Some of New Zealand’s most beautiful animals are the sea slugs. They have no shell, but scientists group them with the gastropod group of molluscs, which are snail-like shellfish. Two main types of sea slug frequent coastal waters:
- nudibranchs: colourful, patterned slugs
- sea hares: brownish slugs, resembling seaweed.
Nudibranch means ‘naked gill’ and refers to the feathery growths near the rear end of the animal, which function as breathing apparatus. Over 80 species are known from New Zealand. The warm waters around the Poor Knights Islands marine reserve, in the north, are one of the best places to see the spectacular blue and brown gem nudibranch (Dendrodoris denisoni), and Verco’s nudibranch (Tambja verconis), resplendent in gold and blue.
In contrast, New Zealand’s largest species, the Wellington nudibranch (Archidoris wellingtonensis), is an ugly creature. Capable of reaching 20 centimetres in length, its orange-brown body is covered in large wart-like growths.
Defensive strategies of nudibranchs
Nudibranchs are carnivores and feed specifically on sponges, sea firs (hydroids) and sea squirts. Because they lack the protection of a hard shell, it might be thought that their soft bodies would be vulnerable to hungry predators such as fish and starfish. But most predators avoid them, probably because they contain unpleasant chemicals in their bodies. However, the Roboastra luteolineata preys on fellow nudibranchs.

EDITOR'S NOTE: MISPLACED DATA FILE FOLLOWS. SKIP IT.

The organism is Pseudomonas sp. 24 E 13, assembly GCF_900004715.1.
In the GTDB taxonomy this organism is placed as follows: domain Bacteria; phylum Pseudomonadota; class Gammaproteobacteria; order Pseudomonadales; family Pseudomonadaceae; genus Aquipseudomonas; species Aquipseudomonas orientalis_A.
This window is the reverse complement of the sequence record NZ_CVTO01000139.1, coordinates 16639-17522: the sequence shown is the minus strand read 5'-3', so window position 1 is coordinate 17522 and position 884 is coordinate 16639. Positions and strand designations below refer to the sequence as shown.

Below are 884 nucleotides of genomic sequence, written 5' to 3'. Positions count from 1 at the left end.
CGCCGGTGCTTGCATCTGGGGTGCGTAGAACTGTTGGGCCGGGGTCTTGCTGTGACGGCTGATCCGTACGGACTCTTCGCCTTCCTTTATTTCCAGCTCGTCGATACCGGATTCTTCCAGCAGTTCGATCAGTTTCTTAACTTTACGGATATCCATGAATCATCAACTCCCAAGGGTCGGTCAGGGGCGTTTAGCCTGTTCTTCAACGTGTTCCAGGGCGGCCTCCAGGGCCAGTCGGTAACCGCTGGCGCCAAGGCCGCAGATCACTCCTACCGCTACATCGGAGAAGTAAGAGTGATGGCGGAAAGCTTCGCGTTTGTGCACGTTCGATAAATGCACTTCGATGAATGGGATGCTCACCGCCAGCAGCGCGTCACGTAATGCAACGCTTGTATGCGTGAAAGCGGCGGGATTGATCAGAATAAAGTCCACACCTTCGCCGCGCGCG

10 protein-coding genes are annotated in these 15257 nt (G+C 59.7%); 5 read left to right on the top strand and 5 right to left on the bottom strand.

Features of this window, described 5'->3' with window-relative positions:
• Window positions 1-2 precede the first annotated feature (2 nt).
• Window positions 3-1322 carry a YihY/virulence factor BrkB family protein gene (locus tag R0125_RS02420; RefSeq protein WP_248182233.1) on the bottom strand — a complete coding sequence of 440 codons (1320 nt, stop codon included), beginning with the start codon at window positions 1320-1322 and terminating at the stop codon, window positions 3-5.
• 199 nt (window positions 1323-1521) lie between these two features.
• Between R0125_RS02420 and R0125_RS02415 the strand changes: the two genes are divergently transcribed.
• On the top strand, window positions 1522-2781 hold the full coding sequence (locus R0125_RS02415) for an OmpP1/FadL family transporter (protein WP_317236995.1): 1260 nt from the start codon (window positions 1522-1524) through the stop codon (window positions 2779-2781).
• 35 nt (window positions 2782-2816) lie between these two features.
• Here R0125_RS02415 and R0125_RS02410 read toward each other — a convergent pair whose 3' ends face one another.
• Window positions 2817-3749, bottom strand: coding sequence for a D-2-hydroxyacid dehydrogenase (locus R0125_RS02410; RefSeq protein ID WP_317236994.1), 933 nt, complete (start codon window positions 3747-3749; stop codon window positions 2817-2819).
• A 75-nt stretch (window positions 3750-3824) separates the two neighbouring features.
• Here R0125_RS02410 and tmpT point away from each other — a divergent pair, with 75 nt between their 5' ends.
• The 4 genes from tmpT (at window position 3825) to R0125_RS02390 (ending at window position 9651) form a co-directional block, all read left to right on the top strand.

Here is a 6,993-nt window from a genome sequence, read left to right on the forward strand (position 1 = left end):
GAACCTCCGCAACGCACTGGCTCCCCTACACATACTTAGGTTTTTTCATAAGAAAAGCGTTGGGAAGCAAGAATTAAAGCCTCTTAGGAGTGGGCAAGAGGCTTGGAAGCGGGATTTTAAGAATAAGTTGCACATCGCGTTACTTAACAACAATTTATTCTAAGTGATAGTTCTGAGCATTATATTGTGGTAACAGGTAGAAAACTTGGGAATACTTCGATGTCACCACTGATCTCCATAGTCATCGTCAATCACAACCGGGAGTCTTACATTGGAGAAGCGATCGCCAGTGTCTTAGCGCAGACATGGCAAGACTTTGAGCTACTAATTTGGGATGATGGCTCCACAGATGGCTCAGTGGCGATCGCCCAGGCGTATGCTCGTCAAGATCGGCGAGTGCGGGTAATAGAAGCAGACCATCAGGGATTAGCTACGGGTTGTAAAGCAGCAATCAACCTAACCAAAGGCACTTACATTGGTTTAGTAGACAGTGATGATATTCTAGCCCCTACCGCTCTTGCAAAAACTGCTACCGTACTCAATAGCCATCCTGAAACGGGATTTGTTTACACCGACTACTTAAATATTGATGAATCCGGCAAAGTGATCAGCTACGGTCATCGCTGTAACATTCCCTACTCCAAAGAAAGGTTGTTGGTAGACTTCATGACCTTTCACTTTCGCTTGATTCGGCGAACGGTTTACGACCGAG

A remarkable defensive system is used by the pink and white Jason’s nudibranch (Jason mirabilis). They feed on hydroid polyps, and by some unknown means incorporate the hydroid’s stinging cells into growths (cerata) on their backs. Any predator biting into these growths will trigger the stinging cells and receive a dose of poison.
Test for toxins
Scientists think the bright colours of nudibranchs are an adaptive strategy that warn predators of poisons or nasty-tasting chemicals. But how can you test for them? Marine scientist John Morton suggested that you cautiously touch the animal with your tongue. This may not be a good idea, as in 2009 dogs died after eating the rather drab-coloured nudibranch species Pleurobranchaea maculata, washed up on Auckland beaches. Testing found that the nudibranchs contained the toxin tetrodotoxin, which if ingested would also be fatal in humans. Signs were put up warning people not to touch the nudibranchs and to watch their dogs and children.
New Zealand has eight species of sea hare. This group of fleshy slugs has prominent tentacles that could, with some imagination, be thought to resemble the ears of a hare. Some species have a small internal shell protecting the gills. All are herbivores, feeding on succulent seaweeds, which afford good camouflage. They shoot out a poisonous purple dye if a predator gets close.
Sea hares are hermaphrodites (each animal has both male and female sex organs). Mating often occurs in groups, with chains of animals lining up to fertilise the released eggs of the animal in front. Sea hares release their eggs in a colourful tangle resembling spaghetti or knitting wool.